Manufacturing CEOs want to bring more chip production to the US to counter global shortage

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Bringing more semiconductor production to the United States could help counter the global chip shortage, according to a majority of U.S. heavy-equipment makers in a survey.

Nearly 90% of whole-goods, component and wearable product makers said increasing domestic production of components and chips could ease supply chain pressures, according to a survey by the Association of Equipment Manufacturers released Monday.

Additionally, 91% of CEOs surveyed said the federal government should invest more in training as four out of five companies have delayed production due to skilled labor shortages since companies began facing to chip shortages last year, he found.

About 79% of executives surveyed said they had to raise prices for finished goods, and 60% saw production delays due to shortages.


As companies around the world report their second-quarter results, complaints about pandemic-related chip shortages continue to emerge in analyst calls. Automakers around the world – from Volvo Car AB in Sweden to Kia Motors in South Korea – are still experiencing disruption caused by the lack of chips.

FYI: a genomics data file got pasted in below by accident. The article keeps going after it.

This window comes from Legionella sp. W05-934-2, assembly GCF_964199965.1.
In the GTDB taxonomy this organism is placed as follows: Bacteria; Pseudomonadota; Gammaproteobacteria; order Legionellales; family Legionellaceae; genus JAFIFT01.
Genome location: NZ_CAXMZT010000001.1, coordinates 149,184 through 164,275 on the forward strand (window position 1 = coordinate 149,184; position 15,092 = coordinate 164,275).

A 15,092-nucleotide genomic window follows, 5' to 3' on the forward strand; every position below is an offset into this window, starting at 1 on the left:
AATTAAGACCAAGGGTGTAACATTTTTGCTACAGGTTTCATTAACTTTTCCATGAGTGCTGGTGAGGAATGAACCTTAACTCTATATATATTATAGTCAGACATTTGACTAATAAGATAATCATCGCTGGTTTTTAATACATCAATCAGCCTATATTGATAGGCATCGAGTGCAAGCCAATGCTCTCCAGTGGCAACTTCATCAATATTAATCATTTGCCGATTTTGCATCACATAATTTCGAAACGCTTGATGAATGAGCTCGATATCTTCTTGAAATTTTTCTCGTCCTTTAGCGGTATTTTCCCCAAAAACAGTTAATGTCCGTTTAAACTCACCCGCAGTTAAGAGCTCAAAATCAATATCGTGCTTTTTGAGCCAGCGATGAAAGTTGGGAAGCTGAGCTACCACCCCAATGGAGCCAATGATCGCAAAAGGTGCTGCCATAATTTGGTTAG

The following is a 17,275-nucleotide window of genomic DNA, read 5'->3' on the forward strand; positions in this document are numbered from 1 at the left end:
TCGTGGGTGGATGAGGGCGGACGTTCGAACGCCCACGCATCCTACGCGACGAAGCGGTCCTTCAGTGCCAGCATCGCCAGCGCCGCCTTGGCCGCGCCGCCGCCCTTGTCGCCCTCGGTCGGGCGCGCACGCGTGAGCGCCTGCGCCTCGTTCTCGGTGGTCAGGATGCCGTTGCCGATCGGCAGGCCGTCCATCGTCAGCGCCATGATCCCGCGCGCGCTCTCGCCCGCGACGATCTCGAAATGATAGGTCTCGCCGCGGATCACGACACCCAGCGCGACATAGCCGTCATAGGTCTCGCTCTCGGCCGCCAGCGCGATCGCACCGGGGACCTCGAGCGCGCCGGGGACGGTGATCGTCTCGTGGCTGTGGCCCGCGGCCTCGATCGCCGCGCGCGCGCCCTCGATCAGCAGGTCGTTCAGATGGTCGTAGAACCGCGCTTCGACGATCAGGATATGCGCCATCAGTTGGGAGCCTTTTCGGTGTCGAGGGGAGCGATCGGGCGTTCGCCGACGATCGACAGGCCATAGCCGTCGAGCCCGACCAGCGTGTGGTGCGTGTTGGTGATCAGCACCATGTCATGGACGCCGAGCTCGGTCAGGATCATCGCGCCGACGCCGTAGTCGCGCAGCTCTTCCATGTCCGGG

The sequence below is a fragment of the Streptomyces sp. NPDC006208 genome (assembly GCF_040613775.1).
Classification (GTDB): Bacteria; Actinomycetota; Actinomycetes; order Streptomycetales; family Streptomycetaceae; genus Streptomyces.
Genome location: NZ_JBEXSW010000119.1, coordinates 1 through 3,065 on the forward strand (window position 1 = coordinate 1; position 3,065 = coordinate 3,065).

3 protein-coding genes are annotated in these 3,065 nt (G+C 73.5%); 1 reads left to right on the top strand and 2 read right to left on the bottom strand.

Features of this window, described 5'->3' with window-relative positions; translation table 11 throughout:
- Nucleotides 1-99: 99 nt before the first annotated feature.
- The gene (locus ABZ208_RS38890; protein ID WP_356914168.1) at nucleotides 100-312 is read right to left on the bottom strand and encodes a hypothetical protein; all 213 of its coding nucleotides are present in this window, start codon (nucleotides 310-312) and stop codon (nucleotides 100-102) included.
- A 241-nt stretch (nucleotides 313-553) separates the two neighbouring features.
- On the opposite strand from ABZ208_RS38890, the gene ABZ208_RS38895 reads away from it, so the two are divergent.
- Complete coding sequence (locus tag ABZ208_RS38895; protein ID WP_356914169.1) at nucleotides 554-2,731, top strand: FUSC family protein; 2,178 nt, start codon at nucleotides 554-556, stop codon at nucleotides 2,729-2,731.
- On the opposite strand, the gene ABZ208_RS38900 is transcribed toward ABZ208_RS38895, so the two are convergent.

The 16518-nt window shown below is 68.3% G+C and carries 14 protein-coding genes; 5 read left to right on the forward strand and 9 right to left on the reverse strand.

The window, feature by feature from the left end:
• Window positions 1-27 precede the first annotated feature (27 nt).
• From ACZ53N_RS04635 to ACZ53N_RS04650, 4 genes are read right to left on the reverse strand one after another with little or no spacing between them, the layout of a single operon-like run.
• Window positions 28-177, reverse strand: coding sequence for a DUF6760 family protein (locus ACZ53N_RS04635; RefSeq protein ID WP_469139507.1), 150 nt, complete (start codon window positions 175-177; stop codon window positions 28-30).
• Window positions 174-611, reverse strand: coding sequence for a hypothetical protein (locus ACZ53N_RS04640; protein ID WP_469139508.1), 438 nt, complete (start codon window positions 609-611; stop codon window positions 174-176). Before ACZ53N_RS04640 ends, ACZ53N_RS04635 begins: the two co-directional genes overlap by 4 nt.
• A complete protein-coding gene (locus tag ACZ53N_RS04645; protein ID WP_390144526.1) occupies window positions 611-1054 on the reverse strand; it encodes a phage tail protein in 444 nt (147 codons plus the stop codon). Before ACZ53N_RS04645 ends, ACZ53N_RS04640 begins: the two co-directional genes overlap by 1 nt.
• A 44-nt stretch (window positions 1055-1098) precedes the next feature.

Meanwhile, chipmakers are doubling down to increase their production capacity in the United States. Samsung Electronics Co. plans to spend nearly $200 billion on 11 semiconductor fabs in Texas, and GlobalWafers Co. plans to build a $5 billion silicon wafer factory in the state that will be the largest of its kind on American soil.

Last week, the US Senate voted overwhelmingly to begin debate on legislation providing more than $52 billion in subsidies and incentives for the US semiconductor industry. A bill under consideration includes a 25% investment tax credit for manufacturing chips and the tools needed to create them, $200 million for worker training and $1.5 billion for public wireless supply chain innovation.

The survey was conducted between June 27 and July 6 and included responses from 100 US-based CEOs.

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